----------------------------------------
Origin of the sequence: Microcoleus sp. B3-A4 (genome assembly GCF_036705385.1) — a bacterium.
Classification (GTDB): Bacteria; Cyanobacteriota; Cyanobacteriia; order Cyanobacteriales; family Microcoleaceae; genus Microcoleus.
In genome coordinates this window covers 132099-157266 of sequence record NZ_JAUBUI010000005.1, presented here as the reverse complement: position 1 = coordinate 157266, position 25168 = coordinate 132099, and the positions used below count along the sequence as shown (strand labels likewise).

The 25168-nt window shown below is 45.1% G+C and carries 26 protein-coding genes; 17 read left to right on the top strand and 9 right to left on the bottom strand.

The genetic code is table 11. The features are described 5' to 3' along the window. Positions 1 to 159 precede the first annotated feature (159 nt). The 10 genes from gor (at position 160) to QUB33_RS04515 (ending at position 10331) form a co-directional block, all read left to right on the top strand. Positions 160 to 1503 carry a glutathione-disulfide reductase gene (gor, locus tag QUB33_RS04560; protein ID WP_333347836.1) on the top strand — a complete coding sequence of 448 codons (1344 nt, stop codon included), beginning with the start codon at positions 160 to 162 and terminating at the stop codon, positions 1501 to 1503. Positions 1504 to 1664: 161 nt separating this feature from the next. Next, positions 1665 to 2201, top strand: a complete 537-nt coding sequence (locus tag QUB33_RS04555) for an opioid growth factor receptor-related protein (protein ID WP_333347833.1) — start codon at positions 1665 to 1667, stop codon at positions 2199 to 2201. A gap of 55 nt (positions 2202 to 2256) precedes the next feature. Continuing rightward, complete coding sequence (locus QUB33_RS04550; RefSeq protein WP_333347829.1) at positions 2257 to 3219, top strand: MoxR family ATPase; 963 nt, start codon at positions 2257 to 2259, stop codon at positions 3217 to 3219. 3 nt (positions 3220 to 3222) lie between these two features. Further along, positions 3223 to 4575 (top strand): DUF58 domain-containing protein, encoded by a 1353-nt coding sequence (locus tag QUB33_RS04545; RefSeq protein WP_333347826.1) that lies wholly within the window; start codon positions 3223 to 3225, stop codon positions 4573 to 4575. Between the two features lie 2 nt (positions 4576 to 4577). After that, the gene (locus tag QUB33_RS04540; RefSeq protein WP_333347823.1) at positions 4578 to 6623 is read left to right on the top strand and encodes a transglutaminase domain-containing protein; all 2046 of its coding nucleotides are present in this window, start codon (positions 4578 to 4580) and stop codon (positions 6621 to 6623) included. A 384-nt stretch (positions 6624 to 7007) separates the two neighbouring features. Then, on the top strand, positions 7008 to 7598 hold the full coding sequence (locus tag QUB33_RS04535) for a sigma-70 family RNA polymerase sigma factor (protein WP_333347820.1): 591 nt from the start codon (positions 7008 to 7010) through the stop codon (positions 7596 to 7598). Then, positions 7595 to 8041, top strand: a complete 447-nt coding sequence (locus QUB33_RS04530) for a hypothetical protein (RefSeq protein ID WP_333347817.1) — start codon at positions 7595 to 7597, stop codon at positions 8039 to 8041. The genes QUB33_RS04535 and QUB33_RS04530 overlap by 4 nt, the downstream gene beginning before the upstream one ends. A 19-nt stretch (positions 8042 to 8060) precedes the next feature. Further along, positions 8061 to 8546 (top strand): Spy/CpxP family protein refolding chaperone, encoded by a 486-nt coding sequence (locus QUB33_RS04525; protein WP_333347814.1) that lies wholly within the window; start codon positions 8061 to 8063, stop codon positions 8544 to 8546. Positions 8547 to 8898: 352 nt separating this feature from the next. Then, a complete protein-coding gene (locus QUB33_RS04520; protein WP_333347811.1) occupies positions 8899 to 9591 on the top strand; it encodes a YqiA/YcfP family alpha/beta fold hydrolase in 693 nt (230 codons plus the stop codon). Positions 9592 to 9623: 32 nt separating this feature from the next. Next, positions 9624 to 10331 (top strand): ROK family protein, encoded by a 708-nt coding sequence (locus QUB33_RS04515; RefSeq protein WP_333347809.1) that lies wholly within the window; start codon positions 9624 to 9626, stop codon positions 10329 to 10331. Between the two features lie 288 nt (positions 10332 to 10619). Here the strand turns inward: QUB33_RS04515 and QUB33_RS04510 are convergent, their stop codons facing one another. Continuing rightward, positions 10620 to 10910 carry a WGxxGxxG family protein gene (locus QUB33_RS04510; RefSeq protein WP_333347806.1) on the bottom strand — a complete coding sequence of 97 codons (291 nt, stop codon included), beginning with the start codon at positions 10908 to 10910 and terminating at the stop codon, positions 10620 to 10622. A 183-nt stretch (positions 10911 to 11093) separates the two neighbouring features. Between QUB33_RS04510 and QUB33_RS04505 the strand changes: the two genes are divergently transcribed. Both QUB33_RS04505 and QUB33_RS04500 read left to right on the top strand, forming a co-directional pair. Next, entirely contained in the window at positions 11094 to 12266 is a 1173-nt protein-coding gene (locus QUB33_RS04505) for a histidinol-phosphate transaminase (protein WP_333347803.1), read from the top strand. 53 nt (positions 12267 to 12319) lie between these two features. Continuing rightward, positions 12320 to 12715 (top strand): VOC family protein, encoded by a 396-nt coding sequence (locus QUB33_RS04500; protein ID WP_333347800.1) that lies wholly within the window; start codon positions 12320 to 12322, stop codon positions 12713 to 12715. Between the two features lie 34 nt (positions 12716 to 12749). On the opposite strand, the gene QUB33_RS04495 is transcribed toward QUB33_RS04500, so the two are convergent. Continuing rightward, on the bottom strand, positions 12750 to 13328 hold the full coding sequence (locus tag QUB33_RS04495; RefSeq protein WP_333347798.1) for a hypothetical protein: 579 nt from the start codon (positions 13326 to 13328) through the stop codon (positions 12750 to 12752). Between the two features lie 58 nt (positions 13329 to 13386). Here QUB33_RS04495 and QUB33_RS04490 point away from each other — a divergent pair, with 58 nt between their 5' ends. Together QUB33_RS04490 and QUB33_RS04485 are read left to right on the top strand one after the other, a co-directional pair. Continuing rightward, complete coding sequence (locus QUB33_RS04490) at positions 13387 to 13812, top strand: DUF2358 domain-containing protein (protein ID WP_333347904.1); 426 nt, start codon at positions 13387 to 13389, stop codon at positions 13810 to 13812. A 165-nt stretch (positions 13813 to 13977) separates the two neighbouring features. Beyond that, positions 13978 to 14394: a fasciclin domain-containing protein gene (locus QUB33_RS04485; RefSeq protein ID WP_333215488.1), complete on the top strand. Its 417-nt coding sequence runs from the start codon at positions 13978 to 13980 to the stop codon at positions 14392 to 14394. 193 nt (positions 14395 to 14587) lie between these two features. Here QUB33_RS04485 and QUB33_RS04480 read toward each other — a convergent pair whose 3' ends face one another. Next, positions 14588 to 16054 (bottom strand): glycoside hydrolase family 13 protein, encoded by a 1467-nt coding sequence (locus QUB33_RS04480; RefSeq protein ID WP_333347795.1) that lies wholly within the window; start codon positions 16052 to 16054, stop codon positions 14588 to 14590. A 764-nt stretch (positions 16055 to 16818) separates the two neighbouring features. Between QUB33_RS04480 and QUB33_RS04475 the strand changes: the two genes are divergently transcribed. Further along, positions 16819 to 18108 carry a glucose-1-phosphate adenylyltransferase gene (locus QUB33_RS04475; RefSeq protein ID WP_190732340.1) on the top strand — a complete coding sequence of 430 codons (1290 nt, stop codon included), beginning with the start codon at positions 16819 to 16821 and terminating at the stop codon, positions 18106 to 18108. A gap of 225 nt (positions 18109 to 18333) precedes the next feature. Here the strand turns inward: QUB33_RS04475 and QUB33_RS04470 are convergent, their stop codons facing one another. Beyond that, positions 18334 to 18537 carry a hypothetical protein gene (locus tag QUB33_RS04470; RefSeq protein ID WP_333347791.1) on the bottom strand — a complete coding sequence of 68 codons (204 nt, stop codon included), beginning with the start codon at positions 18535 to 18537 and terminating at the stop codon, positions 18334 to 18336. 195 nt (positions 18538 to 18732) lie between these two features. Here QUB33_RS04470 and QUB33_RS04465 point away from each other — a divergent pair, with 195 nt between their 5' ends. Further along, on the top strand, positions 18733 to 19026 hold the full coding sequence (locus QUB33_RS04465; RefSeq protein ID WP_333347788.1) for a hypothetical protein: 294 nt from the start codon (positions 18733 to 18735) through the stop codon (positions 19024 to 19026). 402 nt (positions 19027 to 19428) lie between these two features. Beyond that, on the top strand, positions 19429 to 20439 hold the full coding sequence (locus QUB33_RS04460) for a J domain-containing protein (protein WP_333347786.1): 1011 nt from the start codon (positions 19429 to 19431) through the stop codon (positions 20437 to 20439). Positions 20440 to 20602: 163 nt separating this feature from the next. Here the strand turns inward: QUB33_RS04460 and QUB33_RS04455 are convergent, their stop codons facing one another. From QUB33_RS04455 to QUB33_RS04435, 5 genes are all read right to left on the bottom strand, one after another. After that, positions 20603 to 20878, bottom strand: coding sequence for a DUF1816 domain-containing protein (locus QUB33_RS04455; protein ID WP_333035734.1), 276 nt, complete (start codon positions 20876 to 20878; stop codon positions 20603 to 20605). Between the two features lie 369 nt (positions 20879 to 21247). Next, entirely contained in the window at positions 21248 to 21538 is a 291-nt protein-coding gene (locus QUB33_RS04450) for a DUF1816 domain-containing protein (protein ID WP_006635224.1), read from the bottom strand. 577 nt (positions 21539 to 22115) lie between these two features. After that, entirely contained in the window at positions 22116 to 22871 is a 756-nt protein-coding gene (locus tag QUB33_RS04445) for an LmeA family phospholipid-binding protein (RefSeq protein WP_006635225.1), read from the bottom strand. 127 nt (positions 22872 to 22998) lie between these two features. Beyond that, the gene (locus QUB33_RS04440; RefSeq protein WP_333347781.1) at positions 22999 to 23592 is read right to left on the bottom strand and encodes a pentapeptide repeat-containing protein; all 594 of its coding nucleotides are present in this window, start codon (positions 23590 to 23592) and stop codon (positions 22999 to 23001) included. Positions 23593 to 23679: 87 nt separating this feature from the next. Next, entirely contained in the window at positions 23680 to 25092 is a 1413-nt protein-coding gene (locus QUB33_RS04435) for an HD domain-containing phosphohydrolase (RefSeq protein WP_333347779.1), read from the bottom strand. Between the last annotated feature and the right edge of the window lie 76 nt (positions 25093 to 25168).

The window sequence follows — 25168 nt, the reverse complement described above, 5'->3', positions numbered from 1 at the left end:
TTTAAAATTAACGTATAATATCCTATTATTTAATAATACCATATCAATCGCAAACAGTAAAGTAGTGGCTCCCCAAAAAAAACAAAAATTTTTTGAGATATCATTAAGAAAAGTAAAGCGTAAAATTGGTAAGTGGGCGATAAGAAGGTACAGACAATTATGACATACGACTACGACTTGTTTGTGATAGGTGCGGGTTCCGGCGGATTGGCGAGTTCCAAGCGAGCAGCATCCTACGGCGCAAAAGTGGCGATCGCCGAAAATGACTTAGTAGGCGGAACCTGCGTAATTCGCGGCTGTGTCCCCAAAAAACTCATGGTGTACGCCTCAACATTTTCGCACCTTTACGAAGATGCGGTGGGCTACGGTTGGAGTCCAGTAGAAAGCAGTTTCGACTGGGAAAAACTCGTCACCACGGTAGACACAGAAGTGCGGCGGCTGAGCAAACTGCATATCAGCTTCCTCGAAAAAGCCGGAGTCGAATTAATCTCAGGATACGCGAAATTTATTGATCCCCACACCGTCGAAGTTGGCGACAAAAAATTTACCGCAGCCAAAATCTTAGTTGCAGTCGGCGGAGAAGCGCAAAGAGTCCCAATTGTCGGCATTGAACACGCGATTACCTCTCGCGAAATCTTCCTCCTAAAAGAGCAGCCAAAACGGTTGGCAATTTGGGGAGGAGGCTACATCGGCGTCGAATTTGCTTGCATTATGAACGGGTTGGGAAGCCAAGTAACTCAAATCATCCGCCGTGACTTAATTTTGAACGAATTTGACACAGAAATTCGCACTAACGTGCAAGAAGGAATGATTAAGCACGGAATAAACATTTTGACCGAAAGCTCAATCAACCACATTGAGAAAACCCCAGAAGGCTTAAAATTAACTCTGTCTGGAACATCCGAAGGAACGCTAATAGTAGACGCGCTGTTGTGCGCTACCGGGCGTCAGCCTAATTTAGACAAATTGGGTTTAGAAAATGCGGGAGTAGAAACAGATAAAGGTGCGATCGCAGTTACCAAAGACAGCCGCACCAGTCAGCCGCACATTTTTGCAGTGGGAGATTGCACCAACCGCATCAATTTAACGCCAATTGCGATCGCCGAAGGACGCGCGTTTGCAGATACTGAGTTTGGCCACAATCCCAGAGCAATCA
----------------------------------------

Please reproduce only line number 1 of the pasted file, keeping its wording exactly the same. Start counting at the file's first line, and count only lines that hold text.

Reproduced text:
Origin of the sequence: Microcoleus sp. B3-A4 (genome assembly GCF_036705385.1) — a bacterium.